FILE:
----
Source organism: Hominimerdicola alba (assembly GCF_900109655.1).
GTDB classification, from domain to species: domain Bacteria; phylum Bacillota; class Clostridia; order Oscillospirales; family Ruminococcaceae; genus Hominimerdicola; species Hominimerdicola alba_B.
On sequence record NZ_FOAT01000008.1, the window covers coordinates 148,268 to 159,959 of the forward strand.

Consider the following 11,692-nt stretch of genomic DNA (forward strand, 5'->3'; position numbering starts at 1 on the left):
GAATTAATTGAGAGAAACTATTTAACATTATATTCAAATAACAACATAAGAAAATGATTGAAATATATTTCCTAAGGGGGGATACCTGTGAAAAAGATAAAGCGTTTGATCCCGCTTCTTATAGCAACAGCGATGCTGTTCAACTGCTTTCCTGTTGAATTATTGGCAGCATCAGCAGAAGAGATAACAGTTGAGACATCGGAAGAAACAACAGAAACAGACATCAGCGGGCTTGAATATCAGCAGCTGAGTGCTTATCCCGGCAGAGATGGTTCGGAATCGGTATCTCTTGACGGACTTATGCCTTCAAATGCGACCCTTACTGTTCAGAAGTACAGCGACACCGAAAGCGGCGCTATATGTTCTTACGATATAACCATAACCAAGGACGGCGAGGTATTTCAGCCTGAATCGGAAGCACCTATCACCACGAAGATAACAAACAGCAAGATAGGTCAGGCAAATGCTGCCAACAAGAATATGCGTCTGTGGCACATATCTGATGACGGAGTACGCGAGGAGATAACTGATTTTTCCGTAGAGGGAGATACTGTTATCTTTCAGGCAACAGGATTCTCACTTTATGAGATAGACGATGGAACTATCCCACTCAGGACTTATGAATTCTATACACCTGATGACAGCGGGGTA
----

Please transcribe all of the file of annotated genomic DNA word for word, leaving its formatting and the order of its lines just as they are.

Source organism: Hominimerdicola alba (assembly GCF_900109655.1).
GTDB classification, from domain to species: domain Bacteria; phylum Bacillota; class Clostridia; order Oscillospirales; family Ruminococcaceae; genus Hominimerdicola; species Hominimerdicola alba_B.
On sequence record NZ_FOAT01000008.1, the window covers coordinates 148,268 to 159,959 of the forward strand.

Consider the following 11,692-nt stretch of genomic DNA (forward strand, 5'->3'; position numbering starts at 1 on the left):
GAATTAATTGAGAGAAACTATTTAACATTATATTCAAATAACAACATAAGAAAATGATTGAAATATATTTCCTAAGGGGGGATACCTGTGAAAAAGATAAAGCGTTTGATCCCGCTTCTTATAGCAACAGCGATGCTGTTCAACTGCTTTCCTGTTGAATTATTGGCAGCATCAGCAGAAGAGATAACAGTTGAGACATCGGAAGAAACAACAGAAACAGACATCAGCGGGCTTGAATATCAGCAGCTGAGTGCTTATCCCGGCAGAGATGGTTCGGAATCGGTATCTCTTGACGGACTTATGCCTTCAAATGCGACCCTTACTGTTCAGAAGTACAGCGACACCGAAAGCGGCGCTATATGTTCTTACGATATAACCATAACCAAGGACGGCGAGGTATTTCAGCCTGAATCGGAAGCACCTATCACCACGAAGATAACAAACAGCAAGATAGGTCAGGCAAATGCTGCCAACAAGAATATGCGTCTGTGGCACATATCTGATGACGGAGTACGCGAGGAGATAACTGATTTTTCCGTAGAGGGAGATACTGTTATCTTTCAGGCAACAGGATTCTCACTTTATGAGATAGACGATGGAACTATCCCACTCAGGACTTATGAATTCTATACACCTGATGACAGCGGGGTA